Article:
The party, too, in fact, begins to feel stylistically archaic, while the third act bids well to be ageless, as does the brief scene in the second, both of which consist of Elizabeth Marvell and Martha Plimpton knocking you dead over and over with their acting chops. (Now I have forced myself to picture Martha Plimpton beating someone senseless with a large pork chop. Poor Martha Plimtpon to be subjected to such a things, even in the limited space of my head. It is an ignominy on par with The Goonies, but without the fun Cyndi Lauper song.) If you do go, please let me know why you think Marisa Tomei is so utterly chameleon-like in the last act and so perfectly tin-eared in the first. As noted in the I think Times review, the Scottish accent alone is a cry for help.
I feel almost like discussing Sunday and Gypsy in one rhetorical breath, as they share a certain kind of self-referentiality; Sunday being (at the risk of belaboring the obvious) a work partly about Seraut that is, in its individual elements, nothing special--no single song could hope to compare with the best of A Little Night Music or Company--but as a whole, a deeply affecting work of perhaps genius. I ended the sentence there because it was getting umanageable. And Gypsy being a work partly about the death of an earlier kind of musical theater, in which the songs and scenes that represent it are so tiresome you understand in an emphatic, at times visceral way why nobody wanted to watch that kind of thing anymore.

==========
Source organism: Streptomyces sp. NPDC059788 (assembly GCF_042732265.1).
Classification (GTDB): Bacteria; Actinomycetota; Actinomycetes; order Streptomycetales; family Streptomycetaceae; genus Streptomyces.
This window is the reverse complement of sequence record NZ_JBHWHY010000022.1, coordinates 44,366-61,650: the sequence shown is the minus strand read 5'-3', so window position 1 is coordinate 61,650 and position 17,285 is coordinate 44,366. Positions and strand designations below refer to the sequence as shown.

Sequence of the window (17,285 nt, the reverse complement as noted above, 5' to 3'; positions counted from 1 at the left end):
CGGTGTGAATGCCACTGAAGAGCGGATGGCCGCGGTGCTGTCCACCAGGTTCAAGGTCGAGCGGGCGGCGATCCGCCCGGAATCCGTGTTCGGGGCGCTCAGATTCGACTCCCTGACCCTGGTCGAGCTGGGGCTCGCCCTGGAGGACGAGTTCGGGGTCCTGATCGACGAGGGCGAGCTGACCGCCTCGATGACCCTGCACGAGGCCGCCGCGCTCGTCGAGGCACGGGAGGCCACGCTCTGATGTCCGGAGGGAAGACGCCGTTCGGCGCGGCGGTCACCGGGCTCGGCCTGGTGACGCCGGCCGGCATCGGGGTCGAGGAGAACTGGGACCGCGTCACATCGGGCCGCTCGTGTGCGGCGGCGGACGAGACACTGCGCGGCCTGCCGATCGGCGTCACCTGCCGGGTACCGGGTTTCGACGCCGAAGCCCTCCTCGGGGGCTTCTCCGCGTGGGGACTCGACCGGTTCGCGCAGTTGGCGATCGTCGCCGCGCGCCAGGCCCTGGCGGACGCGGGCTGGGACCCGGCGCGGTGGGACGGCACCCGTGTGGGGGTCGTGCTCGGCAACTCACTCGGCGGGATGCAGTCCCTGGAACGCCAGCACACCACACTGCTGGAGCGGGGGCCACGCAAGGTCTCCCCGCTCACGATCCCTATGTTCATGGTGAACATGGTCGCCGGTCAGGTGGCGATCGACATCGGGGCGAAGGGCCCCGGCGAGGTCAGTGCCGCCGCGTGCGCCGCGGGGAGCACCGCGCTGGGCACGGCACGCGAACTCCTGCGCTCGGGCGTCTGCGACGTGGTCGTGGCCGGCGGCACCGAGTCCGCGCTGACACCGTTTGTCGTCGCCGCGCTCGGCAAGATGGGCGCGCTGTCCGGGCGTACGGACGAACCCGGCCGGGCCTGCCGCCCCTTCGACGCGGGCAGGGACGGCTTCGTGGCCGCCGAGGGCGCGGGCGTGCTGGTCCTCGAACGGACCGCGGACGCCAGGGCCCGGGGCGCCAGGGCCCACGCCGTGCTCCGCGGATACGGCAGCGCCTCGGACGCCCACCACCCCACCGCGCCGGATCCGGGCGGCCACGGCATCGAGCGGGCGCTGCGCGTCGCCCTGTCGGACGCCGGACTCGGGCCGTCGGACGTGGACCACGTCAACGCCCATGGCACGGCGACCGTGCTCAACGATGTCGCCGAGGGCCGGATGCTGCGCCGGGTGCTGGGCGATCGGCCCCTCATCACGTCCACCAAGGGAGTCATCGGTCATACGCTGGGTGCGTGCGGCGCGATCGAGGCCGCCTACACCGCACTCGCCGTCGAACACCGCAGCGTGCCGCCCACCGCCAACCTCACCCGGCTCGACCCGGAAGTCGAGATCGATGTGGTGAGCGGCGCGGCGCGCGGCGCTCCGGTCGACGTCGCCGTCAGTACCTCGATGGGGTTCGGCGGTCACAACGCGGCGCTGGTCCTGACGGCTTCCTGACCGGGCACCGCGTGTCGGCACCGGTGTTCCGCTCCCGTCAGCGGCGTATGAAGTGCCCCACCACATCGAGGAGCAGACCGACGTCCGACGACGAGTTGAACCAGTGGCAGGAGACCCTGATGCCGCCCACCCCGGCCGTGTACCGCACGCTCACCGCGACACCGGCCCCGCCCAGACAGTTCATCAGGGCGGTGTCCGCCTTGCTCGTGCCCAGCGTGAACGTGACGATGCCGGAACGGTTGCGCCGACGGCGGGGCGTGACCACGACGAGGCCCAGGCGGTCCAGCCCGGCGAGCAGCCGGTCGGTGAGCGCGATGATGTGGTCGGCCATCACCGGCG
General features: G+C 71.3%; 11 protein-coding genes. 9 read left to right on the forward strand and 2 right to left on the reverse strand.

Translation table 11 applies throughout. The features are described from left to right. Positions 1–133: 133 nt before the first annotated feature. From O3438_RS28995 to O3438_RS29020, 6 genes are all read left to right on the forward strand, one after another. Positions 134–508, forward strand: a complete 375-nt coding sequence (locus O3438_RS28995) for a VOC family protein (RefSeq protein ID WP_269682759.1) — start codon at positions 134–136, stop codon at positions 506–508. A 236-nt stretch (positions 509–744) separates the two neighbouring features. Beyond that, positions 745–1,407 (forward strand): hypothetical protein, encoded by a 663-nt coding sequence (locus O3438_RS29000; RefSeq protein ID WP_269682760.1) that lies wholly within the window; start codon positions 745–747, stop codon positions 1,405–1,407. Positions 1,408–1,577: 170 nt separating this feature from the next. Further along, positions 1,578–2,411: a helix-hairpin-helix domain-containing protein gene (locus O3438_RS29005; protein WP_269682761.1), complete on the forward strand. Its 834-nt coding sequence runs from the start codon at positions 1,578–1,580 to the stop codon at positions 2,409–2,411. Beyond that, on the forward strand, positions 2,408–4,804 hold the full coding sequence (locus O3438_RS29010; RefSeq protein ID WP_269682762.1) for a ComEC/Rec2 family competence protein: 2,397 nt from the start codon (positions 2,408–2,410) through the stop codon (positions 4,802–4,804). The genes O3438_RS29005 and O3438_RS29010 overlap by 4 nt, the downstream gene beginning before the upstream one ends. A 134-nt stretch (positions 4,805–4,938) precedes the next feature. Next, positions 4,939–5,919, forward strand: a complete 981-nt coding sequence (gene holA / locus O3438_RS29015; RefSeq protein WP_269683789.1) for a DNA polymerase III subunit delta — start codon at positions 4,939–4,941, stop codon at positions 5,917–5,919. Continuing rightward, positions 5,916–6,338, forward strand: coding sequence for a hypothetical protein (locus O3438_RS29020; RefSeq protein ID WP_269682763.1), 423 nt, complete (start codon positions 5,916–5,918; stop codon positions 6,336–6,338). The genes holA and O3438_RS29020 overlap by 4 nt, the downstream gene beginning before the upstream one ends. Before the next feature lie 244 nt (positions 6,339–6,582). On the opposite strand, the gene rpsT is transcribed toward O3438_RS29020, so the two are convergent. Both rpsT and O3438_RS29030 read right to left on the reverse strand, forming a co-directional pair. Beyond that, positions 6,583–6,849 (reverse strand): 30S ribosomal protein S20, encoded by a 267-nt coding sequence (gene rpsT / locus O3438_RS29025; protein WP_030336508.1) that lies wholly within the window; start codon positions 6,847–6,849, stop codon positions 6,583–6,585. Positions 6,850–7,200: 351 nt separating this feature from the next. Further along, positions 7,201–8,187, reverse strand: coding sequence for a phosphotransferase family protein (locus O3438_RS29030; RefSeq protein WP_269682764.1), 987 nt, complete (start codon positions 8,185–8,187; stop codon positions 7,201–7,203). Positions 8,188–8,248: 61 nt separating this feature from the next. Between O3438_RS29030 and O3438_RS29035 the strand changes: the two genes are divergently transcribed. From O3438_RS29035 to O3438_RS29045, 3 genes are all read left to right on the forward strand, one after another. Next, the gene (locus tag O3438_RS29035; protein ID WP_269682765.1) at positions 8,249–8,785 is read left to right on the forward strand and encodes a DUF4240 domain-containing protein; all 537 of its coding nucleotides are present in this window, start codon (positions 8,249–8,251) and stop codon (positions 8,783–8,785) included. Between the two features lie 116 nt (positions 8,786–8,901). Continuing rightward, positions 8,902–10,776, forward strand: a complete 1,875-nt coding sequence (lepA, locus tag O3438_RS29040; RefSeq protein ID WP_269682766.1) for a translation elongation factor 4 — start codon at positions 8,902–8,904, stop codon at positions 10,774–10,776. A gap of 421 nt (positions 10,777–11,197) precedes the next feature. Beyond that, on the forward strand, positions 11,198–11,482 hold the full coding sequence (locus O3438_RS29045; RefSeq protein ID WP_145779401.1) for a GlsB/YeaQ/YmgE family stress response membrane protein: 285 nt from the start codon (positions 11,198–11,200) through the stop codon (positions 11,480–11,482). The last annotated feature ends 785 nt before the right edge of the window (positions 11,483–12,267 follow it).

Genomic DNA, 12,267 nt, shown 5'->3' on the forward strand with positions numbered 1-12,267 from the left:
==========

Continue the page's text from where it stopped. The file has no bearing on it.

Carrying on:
Both are flawed, but Sunday is unquestionably a better chunk of art. LuPone as Mama Rose is larger than life and for much of the show delightful--there's a kind of idiomatic "I Know What Broadway is About and I'm Going to Tell You" quality to numbers like "Some People" that just fits, like Gedda in French opera type of thing. But Gypsy is very end-loaded; "Rose's Turn" is the masterpiece and absolutely central to the success of the performance. This is why Bernadette Peters, fach-wise not really a Mama Rose, pulled it off and should've won the big T her year. Watch her Tony broadcast performance of "Rose's Turn" on youtube and bite your lip and try not to be moved. (Your chances are approximately as good as listening to "Little Lamb" in the current production or really any production and not wanting to walk to the Hudson and drown yourself. Seriously, even a production in L.A. I think I'd start walking toward the Hudson with stones in my pockets.)